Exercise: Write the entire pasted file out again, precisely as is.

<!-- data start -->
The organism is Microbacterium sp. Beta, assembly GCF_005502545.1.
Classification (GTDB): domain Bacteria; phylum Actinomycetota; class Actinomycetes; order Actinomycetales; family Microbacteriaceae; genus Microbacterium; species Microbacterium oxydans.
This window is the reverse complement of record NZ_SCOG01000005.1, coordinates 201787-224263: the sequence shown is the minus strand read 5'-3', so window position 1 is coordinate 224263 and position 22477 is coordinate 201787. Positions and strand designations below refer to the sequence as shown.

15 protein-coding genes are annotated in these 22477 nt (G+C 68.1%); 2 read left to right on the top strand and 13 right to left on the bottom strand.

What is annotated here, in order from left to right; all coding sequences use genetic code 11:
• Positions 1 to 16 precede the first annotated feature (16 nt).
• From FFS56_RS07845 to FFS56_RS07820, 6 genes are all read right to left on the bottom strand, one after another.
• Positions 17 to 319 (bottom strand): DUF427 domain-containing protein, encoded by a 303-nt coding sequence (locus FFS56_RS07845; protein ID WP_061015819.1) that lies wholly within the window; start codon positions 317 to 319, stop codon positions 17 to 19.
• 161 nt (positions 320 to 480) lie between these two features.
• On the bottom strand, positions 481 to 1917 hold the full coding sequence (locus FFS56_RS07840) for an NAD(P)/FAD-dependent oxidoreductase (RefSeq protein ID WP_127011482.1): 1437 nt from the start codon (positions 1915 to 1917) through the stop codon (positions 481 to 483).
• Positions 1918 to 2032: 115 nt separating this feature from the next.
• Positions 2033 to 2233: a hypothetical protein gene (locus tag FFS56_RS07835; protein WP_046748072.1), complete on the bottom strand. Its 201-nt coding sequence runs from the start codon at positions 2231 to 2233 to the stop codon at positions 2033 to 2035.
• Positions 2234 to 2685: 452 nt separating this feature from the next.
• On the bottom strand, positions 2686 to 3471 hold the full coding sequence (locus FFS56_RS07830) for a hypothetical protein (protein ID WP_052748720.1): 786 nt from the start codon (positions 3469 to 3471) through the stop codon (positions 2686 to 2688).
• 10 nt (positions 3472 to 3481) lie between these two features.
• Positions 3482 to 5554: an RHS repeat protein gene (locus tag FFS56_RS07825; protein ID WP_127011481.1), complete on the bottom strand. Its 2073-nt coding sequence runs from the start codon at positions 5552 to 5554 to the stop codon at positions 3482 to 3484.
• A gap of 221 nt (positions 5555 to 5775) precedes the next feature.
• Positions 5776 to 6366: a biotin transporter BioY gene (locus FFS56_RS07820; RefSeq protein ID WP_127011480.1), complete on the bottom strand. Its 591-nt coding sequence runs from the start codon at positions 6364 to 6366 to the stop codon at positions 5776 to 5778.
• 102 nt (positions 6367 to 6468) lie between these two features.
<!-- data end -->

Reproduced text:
The organism is Microbacterium sp. Beta, assembly GCF_005502545.1.
Classification (GTDB): domain Bacteria; phylum Actinomycetota; class Actinomycetes; order Actinomycetales; family Microbacteriaceae; genus Microbacterium; species Microbacterium oxydans.
This window is the reverse complement of record NZ_SCOG01000005.1, coordinates 201787-224263: the sequence shown is the minus strand read 5'-3', so window position 1 is coordinate 224263 and position 22477 is coordinate 201787. Positions and strand designations below refer to the sequence as shown.

15 protein-coding genes are annotated in these 22477 nt (G+C 68.1%); 2 read left to right on the top strand and 13 right to left on the bottom strand.

What is annotated here, in order from left to right; all coding sequences use genetic code 11:
• Positions 1 to 16 precede the first annotated feature (16 nt).
• From FFS56_RS07845 to FFS56_RS07820, 6 genes are all read right to left on the bottom strand, one after another.
• Positions 17 to 319 (bottom strand): DUF427 domain-containing protein, encoded by a 303-nt coding sequence (locus FFS56_RS07845; protein ID WP_061015819.1) that lies wholly within the window; start codon positions 317 to 319, stop codon positions 17 to 19.
• 161 nt (positions 320 to 480) lie between these two features.
• On the bottom strand, positions 481 to 1917 hold the full coding sequence (locus FFS56_RS07840) for an NAD(P)/FAD-dependent oxidoreductase (RefSeq protein ID WP_127011482.1): 1437 nt from the start codon (positions 1915 to 1917) through the stop codon (positions 481 to 483).
• Positions 1918 to 2032: 115 nt separating this feature from the next.
• Positions 2033 to 2233: a hypothetical protein gene (locus tag FFS56_RS07835; protein WP_046748072.1), complete on the bottom strand. Its 201-nt coding sequence runs from the start codon at positions 2231 to 2233 to the stop codon at positions 2033 to 2035.
• Positions 2234 to 2685: 452 nt separating this feature from the next.
• On the bottom strand, positions 2686 to 3471 hold the full coding sequence (locus FFS56_RS07830) for a hypothetical protein (protein ID WP_052748720.1): 786 nt from the start codon (positions 3469 to 3471) through the stop codon (positions 2686 to 2688).
• 10 nt (positions 3472 to 3481) lie between these two features.
• Positions 3482 to 5554: an RHS repeat protein gene (locus tag FFS56_RS07825; protein ID WP_127011481.1), complete on the bottom strand. Its 2073-nt coding sequence runs from the start codon at positions 5552 to 5554 to the stop codon at positions 3482 to 3484.
• A gap of 221 nt (positions 5555 to 5775) precedes the next feature.
• Positions 5776 to 6366: a biotin transporter BioY gene (locus FFS56_RS07820; RefSeq protein ID WP_127011480.1), complete on the bottom strand. Its 591-nt coding sequence runs from the start codon at positions 6364 to 6366 to the stop codon at positions 5776 to 5778.
• 102 nt (positions 6367 to 6468) lie between these two features.